Ocean Isle – September 28, 2017
Jeff, of Ocean Isle Fishing Center, reports that fishing has been off and on inshore, but the one species that has cooperated has been flounder. Anglers have found good numbers of flatfish along docks and waterway edges. Live finger mullet pinned on a Carolina rig has been the best way to connect with a few keepers.
Out at the Little River jetties, some bull red drum have started to show up. Drifting (or anchoring) and using large cut baits and/or live baits has worked best.
Derek, of Ocean Isle Fishing Center, reports that nearshore spanish fishing has been hot. Trolling with Clarkspoons and #1 and #2 planers has produced fish in the 2-5 lb. range.
Those looking for sharks have found plenty of action fishing behind the shrimp boats, as well as drifting the mouth of the Cape Fear River. Using large cut and chunk baits has been the best way to hook up with a variety of sharks.
Nearshore, the king fishing has improved and will continue to get better with dropping temperatures. Fish in the 20-30 lb. range have been landed on live pogies, and the Shallotte Ledge has been holding perhaps the best numbers of fish.
Off to the 20 mile range, smaller kings have been landed. Trolling a mix of live and dead baits have gotten the job done. Good numbers of false albacore have also been in the mix.
In the 25-40 mile range, blackfin tuna, as well as a few kings, have been feeding. Targeting 80-100′ of water has worked best.
Those headed to the Gulf Stream have found improving wahoo action. On many days anglers are bringing back multiple fish (and quality fish).
Kevin, of Rigged and Ready Charters, reports that the spanish bite remains steady just off the beach. Trolling Clarkspoons and #1 planers has been the key to hooking up with high numbers of fish.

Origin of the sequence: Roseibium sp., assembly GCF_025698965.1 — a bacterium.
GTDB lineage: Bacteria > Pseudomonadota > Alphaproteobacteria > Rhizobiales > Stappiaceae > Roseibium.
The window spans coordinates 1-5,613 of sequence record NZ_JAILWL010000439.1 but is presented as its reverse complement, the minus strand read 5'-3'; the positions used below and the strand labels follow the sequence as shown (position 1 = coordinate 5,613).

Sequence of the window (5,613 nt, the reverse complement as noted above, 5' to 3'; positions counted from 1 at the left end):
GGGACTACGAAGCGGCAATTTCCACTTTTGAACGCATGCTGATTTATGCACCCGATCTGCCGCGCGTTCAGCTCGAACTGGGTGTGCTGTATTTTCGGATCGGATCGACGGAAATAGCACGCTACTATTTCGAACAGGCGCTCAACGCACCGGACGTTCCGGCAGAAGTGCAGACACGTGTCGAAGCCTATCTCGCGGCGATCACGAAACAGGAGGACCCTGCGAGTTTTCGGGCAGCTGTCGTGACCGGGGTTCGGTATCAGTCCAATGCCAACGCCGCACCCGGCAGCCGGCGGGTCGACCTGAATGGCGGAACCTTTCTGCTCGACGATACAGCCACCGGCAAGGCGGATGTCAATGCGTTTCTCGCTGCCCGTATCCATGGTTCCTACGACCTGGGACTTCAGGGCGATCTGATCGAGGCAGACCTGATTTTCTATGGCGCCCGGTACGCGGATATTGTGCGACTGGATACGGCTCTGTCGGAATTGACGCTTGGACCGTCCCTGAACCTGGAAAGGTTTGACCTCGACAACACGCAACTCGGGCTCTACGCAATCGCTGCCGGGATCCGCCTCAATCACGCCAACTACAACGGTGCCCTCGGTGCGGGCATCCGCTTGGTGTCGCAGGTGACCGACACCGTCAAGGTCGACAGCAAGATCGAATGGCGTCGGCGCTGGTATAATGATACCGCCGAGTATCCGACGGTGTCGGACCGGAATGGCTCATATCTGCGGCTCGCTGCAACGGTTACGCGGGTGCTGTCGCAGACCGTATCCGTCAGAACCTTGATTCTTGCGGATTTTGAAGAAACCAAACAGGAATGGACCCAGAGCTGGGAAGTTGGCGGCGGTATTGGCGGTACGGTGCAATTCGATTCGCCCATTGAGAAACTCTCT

Around the nearshore reefs, the bull red drum bite has fired up. Dropping live menhaden on drum rigs has accounted for most of the fish landed.
The king bite has moved in closer to the beach. Fishing in front of Shallotte Inlet has produced fish in the 20-45 lb. range, and slow trolling live menhaden has been the method of choice.
In the 40-50 mile range, the bottom fish bite has remained steady. Those looking to land grouper have had the most success dropping live pinfish. Beeliners, black sea bass, and grunts have also been landed in the same areas.
Jacob, of J&J Charters, reports that the flounder fishing has picked up in area creeks. Fishing with live mullet on Carolina rigs has produced the best results.
Those looking for black drum have found fish holding anywhere from 6-16′ of water. Live shrimp has been the best way to get these fish to bite.
The bull redfish bite is starting to heat up just off the beach. Targeting structure holding bait has been the key to finding fish.
Stewart, of Rod and Reel Shop, reports that surf anglers are finding some red drum. Casting cut mullet has been the best bet for the reds. Those using fresh shrimp and sand fleas have boxed pompano, croaker, and sea mullet. A few keeper flounder have also been in the mix.
Anglers fishing inshore have found a few flounder near docks and marsh banks. Most fish have been keyed in on live finger mullet, and targeting depths of 5-8′ has worked best. Anglers looking for red drum have found the best action in area rivers. Focusing on deeper holes and oyster structure has been the best way to hook a few reds. A mix of Gulp plastics as well as live minnows on Carolina rigs has gotten the job done.
Just off the beach, the king bite is starting to pick up. Most fish landed near the beach have been 15+ lbs. A few spanish and bluefish are also being landed when anglers can find clear water. Trolling Clarkspoons and covering lots of area has been the way to find the spanish and blues.
The offshore wahoo bite is starting to pick up.
Kyle, of Speckulator Inshore Fishing Charters, reports that red and black drum have been mixed together in the creeks. Fresh shrimp and finger mullet pinned to a Carolina rig has worked the best for both.
Those searching for flounder have picked up a few fish around Tubbs Inlet and in the waterway. Fishing with live mullet on a Carolina rig around docks and marsh banks has been the ticket to hooking the flatfish.
A good push of bull red drum have made their way to the jetties. Drifting with cut and live baits has done the job when looking for these trophy fish.
Bre, of Ocean Isle Beach Fishing Pier, reports that anglers dropping fresh shrimp from the pier have landed good numbers of spot and black drum. When using cut bait, a few flounder and bluefish have been caught.